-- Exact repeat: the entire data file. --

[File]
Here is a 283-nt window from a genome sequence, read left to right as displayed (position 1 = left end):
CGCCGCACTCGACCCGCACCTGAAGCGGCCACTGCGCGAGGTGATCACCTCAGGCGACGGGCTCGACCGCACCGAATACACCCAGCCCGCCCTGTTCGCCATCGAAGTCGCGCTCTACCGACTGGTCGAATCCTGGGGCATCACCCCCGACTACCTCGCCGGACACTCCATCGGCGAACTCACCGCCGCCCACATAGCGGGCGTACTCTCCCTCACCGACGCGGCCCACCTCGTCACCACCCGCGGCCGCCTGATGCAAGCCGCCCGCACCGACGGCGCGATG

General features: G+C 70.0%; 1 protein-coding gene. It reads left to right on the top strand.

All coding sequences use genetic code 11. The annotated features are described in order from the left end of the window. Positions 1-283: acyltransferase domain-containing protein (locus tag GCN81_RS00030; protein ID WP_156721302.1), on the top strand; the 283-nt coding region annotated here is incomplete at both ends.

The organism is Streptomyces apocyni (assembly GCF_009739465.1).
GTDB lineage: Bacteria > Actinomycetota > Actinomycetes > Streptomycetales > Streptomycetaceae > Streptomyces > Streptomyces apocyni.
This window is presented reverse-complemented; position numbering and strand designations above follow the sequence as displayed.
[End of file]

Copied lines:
Here is a 283-nt window from a genome sequence, read left to right as displayed (position 1 = left end):
CGCCGCACTCGACCCGCACCTGAAGCGGCCACTGCGCGAGGTGATCACCTCAGGCGACGGGCTCGACCGCACCGAATACACCCAGCCCGCCCTGTTCGCCATCGAAGTCGCGCTCTACCGACTGGTCGAATCCTGGGGCATCACCCCCGACTACCTCGCCGGACACTCCATCGGCGAACTCACCGCCGCCCACATAGCGGGCGTACTCTCCCTCACCGACGCGGCCCACCTCGTCACCACCCGCGGCCGCCTGATGCAAGCCGCCCGCACCGACGGCGCGATG

General features: G+C 70.0%; 1 protein-coding gene. It reads left to right on the top strand.

All coding sequences use genetic code 11. The annotated features are described in order from the left end of the window. Positions 1-283: acyltransferase domain-containing protein (locus tag GCN81_RS00030; protein ID WP_156721302.1), on the top strand; the 283-nt coding region annotated here is incomplete at both ends.

The organism is Streptomyces apocyni (assembly GCF_009739465.1).
GTDB lineage: Bacteria > Actinomycetota > Actinomycetes > Streptomycetales > Streptomycetaceae > Streptomyces > Streptomyces apocyni.
This window is presented reverse-complemented; position numbering and strand designations above follow the sequence as displayed.